On the south side of the plaza is Rogers’ Lloyd’s Building and the dynamic between this earlier building and the practice’s latest is extraordinarily powerful; the porte-cochère canopy of the inclined ‘Cheesegrater’ reaches out across the narrow Leadenhall Street towards its parent. The Leadenhall Building’s glassy angular wedge, 22 wall-climbing lifts and diagrid mediate between the crafted intricacy of Lloyd’s and the diagonal structure of Swiss Re’s smooth bullet. Built speculatively by British Land, it will be occupied by the insurance companies that dominate this quarter.

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Foster + Partners’ 30 St Mary Axe was built on the Baltic Exchange site

The existing square is a dreary affair, shaded for much of the day and the Cheesegrater can’t undo this. Instead, the building perches 30m above the street on diagonal legs with its lobby and a restaurant and bar reached by escalators that animate the undercroft entrance. It should be particularly effective when illuminated after dark. The additional public space created under the soffit is, though, like much of the city’s new ‘public’ realm, actually a private and controlled affair. Jacking the building up no doubt helps with security too. Control is not relinquished.

Stepping back 750mm between each diminishing floorplate, the tower is designed to reach its maximum height while deferring to the protected views of St Paul’s Cathedral. This, like the Swiss Re, is achieved with an admirable simplicity and elegance that makes its upcoming neighbours (Kohn Pedersen Fox’s ‘Scalpel’, Foggo Associates’ ‘Can of Ham’ and, if it restarts, the Swiss roll of KPF’s ‘Pinnacle’) look exactly what they are - silly one-liners from architects of a certain generation who have watched Blade Runner once too often.

That London’s skyline should be radically altered by such throwaway gestures is appalling but at least, in the City, these additions are for the most part clustered with purpose.

If the Leadenhall Building is high-rise architecture at its best, Broadway Malyan’s 53-storey, catherine-wheel plan offering on the river at Vauxhall shows it at its worst. Grandiloquently christened The Tower, One St George Wharf, it is the tallest residential tower in the UK and rarely has crassness been achieved at such a scale. It is so utterly bland that there is no danger of it garnering a nickname out of either affection or disdain.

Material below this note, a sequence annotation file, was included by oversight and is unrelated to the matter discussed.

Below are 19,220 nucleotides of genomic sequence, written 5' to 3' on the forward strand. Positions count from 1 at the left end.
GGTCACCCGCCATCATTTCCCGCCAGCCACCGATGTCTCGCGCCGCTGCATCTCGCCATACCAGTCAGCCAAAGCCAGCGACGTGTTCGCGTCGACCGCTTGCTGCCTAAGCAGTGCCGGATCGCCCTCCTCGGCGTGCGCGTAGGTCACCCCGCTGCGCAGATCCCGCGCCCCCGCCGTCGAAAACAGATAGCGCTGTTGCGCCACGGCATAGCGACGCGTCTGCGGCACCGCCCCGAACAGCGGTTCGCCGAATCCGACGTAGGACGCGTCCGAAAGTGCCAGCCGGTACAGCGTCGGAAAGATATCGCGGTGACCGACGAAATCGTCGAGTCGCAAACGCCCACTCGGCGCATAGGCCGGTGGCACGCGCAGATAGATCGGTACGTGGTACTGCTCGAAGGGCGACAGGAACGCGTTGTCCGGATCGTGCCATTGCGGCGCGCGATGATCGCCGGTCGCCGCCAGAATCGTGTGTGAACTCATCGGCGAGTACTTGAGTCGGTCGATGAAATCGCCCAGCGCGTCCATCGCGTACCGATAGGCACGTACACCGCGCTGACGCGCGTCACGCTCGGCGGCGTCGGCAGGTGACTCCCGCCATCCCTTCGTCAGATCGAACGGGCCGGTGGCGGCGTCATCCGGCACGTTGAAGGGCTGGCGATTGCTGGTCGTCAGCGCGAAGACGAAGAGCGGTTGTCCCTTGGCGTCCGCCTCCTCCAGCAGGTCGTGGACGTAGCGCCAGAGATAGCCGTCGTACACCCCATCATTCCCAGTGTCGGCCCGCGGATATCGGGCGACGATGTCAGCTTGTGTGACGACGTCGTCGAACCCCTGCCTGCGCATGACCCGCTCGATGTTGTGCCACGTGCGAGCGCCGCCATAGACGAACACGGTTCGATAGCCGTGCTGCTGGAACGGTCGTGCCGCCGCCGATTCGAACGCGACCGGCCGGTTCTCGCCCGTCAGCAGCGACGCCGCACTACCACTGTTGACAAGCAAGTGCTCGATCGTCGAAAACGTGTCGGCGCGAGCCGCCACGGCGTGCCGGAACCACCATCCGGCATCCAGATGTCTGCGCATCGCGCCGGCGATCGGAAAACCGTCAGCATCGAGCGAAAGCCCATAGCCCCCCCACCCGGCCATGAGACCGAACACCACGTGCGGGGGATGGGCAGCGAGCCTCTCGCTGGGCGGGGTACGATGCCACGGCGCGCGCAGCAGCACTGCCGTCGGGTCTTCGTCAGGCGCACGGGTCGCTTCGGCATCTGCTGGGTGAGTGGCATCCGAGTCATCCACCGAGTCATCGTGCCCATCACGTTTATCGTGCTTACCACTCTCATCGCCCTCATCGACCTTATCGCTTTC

It rises 181m from the west side of the lower St George Wharf ‘flappy birds’ housing and office development with all the joy of a PFI hospital, and also by the house of Broadway Malyan, that fills the former industrial site between Vauxhall Bridge and a new pocket park.

Instead of its lower neighbours’ cheap green glass, precast concrete and grey framing, The Tower has a cheap grey glass and metallic finish. At its foot is a two-storey podium containing a gym and lobby (guarded by a bowler-hatted, white-gloved flunky), while at its peak, it steps back for penthouse terraces and is crowned with a 10m-high wind turbine in a cage that can’t possibly have been worth the effort.

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Broadway Malyan’s The Towerat St George Wharf in Vauxhall is the highest residential tower in the UK

The Tower meets the ground defended by raised flowerbeds, a gravel-filled mini-moat, and a locked and gated driveway and private garden (not shown in earlier CGIs) that shouts SLOAP - space left over after planning. Black granite-blade garden walls, a mix of paviours, metal fencing and a tiled water feature surround it like a dust-up in a samples library.

One could go on about its many design failings, but that would miss the larger point of its role as a shock trooper pushed through by Ken Livingstone and John Prescott to gain territory for a rash of even higher towers planned between here and Battersea, including One Nine Elms (58 and 43 storeys) that will, unpardonably, muscle in on the setting of the Palace of Westminster when viewed from bridges east of Big Ben’s tower, and throw more of the Thames into shade. This would matter less if we were guaranteed the exceptional quality one would expect of such a site in a world city.

Some 80 per cent of the 236 towers on their way are greedy, vertical gated communities of this ilk built as investments; a three-bedder on the 23rd floor of The Tower is already for resale at £3.1 million through Savills. The ghost streets of Kensington & Chelsea’s international super-rich will be joined by ghost towers elsewhere in the capital.

That this has come to pass is partly the result of the slow death of strategic planning - another legacy of neo-liberalism coupled with global political and economic strife that has seen capital dash to London as a place of greater safety. Such architectural braggadocio is a sign of weakness, not strength. These are not towers of hope for a world city, but towers of fear in a world of instability - the clustering progeny of a global cluster-fuck.

Robert Bevan is a regeneration consultant and writer on architecture and urban design